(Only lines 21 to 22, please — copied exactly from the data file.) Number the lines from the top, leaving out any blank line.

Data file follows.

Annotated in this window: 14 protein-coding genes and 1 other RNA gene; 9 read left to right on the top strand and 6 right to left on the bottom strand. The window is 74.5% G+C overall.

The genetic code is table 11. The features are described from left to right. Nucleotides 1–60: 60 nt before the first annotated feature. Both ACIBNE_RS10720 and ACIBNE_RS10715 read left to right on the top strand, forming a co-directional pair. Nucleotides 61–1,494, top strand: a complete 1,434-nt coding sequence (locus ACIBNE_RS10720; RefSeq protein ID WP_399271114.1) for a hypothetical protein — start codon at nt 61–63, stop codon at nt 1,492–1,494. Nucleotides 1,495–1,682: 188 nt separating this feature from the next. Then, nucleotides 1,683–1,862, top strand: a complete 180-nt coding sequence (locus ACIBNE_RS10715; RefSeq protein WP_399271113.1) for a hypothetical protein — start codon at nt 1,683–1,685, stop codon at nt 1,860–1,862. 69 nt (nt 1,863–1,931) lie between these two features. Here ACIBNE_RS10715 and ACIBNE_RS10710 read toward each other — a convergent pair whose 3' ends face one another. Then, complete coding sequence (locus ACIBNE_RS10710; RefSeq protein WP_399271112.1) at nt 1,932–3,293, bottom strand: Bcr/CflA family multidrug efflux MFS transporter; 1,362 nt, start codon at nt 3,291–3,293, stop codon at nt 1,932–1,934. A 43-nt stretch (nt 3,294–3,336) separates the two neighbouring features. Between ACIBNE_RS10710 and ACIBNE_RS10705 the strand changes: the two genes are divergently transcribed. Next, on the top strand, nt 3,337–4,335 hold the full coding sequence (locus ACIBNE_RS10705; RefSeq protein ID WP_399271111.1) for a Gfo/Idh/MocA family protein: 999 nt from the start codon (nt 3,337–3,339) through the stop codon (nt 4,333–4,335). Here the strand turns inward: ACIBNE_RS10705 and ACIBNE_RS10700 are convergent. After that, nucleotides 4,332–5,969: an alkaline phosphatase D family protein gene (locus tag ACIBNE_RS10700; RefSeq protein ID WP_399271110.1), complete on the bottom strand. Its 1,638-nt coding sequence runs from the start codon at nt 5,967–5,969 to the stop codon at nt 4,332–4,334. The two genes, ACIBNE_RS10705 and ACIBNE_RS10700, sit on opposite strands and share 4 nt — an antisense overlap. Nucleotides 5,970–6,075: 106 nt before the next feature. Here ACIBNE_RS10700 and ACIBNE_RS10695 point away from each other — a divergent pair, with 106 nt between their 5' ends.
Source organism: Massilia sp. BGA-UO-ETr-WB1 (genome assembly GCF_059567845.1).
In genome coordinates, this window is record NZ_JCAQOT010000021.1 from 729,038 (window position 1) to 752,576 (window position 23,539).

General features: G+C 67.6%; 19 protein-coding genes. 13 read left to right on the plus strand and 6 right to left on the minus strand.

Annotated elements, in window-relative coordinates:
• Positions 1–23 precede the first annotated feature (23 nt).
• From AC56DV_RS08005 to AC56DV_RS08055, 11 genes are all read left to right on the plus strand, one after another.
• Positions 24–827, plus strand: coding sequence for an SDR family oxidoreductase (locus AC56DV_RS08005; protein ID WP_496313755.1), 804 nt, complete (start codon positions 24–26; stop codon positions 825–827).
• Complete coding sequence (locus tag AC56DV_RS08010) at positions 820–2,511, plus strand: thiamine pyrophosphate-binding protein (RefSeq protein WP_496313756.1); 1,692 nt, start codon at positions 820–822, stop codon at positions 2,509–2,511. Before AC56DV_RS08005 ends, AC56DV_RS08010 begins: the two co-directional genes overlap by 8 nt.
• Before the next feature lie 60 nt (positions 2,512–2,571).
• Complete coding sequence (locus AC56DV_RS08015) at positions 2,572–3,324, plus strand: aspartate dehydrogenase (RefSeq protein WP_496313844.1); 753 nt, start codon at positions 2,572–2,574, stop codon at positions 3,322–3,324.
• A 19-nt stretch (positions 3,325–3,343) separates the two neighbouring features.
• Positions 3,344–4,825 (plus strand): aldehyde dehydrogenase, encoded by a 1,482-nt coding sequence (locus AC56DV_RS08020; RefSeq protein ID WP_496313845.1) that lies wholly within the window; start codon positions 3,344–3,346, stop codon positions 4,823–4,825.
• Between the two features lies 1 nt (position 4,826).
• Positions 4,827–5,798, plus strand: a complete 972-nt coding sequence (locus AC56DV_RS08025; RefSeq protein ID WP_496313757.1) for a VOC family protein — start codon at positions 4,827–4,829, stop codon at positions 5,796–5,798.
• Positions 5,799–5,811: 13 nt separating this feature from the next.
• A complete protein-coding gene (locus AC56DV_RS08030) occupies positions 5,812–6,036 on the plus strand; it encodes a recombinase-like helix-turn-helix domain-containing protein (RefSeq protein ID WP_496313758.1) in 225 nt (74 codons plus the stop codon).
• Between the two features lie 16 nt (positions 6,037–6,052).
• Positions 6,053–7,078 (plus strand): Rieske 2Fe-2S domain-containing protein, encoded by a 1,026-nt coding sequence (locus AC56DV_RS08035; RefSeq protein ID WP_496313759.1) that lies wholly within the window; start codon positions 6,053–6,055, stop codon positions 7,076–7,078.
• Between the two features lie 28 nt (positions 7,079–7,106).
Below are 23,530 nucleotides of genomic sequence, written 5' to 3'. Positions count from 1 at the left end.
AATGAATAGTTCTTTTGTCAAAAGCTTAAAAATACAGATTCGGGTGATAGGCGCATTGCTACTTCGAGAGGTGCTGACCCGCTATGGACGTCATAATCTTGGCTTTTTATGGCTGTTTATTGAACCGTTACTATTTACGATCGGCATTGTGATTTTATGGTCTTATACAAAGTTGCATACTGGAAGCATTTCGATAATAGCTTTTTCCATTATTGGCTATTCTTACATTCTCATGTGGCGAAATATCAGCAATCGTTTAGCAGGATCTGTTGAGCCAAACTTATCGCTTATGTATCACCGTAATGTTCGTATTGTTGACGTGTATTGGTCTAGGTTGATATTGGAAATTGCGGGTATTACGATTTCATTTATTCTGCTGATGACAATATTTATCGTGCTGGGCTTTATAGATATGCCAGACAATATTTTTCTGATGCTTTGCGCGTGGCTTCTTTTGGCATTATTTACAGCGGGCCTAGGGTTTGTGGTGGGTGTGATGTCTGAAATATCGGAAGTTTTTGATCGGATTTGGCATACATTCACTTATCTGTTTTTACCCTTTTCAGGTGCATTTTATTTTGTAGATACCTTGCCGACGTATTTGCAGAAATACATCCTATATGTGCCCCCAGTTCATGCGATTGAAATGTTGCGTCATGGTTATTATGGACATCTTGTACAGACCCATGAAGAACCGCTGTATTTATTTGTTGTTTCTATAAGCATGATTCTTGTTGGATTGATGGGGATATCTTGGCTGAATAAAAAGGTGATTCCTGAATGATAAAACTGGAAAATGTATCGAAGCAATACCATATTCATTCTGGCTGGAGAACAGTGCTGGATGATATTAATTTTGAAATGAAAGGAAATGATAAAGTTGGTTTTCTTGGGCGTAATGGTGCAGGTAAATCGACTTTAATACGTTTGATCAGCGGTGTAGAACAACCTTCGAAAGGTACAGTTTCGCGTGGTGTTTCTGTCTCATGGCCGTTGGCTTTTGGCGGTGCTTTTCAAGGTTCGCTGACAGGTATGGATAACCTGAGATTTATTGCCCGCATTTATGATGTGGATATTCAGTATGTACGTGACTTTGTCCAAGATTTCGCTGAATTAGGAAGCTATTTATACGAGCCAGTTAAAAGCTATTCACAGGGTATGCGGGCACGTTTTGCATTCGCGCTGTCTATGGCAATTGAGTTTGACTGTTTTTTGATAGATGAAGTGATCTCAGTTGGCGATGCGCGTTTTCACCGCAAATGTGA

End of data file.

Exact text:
• Between the two features lie 28 nt (positions 7,079–7,106).
Below are 23,530 nucleotides of genomic sequence, written 5' to 3'. Positions count from 1 at the left end.